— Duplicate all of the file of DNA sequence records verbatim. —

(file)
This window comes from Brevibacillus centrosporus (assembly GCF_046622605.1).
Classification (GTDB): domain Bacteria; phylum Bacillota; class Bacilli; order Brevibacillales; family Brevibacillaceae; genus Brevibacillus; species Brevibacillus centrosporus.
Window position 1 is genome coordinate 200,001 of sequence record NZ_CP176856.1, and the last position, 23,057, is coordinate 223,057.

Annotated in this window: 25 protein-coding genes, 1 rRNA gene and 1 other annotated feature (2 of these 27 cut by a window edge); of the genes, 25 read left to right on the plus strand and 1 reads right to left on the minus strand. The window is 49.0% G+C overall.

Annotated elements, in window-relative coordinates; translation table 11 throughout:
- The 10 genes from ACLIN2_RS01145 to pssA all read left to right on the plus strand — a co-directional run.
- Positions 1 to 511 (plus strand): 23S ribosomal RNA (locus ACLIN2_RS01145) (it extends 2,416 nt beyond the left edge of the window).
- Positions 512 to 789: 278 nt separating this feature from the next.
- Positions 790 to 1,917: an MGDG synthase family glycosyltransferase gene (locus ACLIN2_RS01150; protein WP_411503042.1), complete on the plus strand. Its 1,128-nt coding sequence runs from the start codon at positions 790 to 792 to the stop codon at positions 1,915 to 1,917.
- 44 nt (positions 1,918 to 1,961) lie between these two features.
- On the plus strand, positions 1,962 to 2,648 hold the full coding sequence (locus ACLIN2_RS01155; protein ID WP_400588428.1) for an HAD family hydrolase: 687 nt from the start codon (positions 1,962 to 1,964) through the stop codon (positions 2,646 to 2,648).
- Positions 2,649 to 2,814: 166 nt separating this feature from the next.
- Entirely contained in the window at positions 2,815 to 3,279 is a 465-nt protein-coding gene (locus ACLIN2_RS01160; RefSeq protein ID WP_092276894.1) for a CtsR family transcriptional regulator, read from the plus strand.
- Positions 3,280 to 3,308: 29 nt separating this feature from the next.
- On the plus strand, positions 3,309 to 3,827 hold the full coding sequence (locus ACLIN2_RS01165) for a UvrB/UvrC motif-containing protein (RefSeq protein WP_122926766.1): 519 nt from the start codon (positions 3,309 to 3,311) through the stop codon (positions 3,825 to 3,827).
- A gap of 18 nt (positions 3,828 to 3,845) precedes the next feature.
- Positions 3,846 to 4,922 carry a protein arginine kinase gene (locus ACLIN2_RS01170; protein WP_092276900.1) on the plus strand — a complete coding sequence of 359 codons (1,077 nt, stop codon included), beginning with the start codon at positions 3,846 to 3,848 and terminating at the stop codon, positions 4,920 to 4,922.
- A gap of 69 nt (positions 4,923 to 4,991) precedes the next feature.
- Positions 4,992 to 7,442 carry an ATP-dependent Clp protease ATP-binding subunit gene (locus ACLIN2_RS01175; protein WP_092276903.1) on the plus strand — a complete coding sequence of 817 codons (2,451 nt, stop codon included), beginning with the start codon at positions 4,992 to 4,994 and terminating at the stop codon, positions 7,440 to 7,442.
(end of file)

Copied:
This window comes from Brevibacillus centrosporus (assembly GCF_046622605.1).
Classification (GTDB): domain Bacteria; phylum Bacillota; class Bacilli; order Brevibacillales; family Brevibacillaceae; genus Brevibacillus; species Brevibacillus centrosporus.
Window position 1 is genome coordinate 200,001 of sequence record NZ_CP176856.1, and the last position, 23,057, is coordinate 223,057.

Annotated in this window: 25 protein-coding genes, 1 rRNA gene and 1 other annotated feature (2 of these 27 cut by a window edge); of the genes, 25 read left to right on the plus strand and 1 reads right to left on the minus strand. The window is 49.0% G+C overall.

Annotated elements, in window-relative coordinates; translation table 11 throughout:
- The 10 genes from ACLIN2_RS01145 to pssA all read left to right on the plus strand — a co-directional run.
- Positions 1 to 511 (plus strand): 23S ribosomal RNA (locus ACLIN2_RS01145) (it extends 2,416 nt beyond the left edge of the window).
- Positions 512 to 789: 278 nt separating this feature from the next.
- Positions 790 to 1,917: an MGDG synthase family glycosyltransferase gene (locus ACLIN2_RS01150; protein WP_411503042.1), complete on the plus strand. Its 1,128-nt coding sequence runs from the start codon at positions 790 to 792 to the stop codon at positions 1,915 to 1,917.
- 44 nt (positions 1,918 to 1,961) lie between these two features.
- On the plus strand, positions 1,962 to 2,648 hold the full coding sequence (locus ACLIN2_RS01155; protein ID WP_400588428.1) for an HAD family hydrolase: 687 nt from the start codon (positions 1,962 to 1,964) through the stop codon (positions 2,646 to 2,648).
- Positions 2,649 to 2,814: 166 nt separating this feature from the next.
- Entirely contained in the window at positions 2,815 to 3,279 is a 465-nt protein-coding gene (locus ACLIN2_RS01160; RefSeq protein ID WP_092276894.1) for a CtsR family transcriptional regulator, read from the plus strand.
- Positions 3,280 to 3,308: 29 nt separating this feature from the next.
- On the plus strand, positions 3,309 to 3,827 hold the full coding sequence (locus ACLIN2_RS01165) for a UvrB/UvrC motif-containing protein (RefSeq protein WP_122926766.1): 519 nt from the start codon (positions 3,309 to 3,311) through the stop codon (positions 3,825 to 3,827).
- A gap of 18 nt (positions 3,828 to 3,845) precedes the next feature.
- Positions 3,846 to 4,922 carry a protein arginine kinase gene (locus ACLIN2_RS01170; protein WP_092276900.1) on the plus strand — a complete coding sequence of 359 codons (1,077 nt, stop codon included), beginning with the start codon at positions 3,846 to 3,848 and terminating at the stop codon, positions 4,920 to 4,922.
- A gap of 69 nt (positions 4,923 to 4,991) precedes the next feature.
- Positions 4,992 to 7,442 carry an ATP-dependent Clp protease ATP-binding subunit gene (locus ACLIN2_RS01175; protein WP_092276903.1) on the plus strand — a complete coding sequence of 817 codons (2,451 nt, stop codon included), beginning with the start codon at positions 4,992 to 4,994 and terminating at the stop codon, positions 7,440 to 7,442.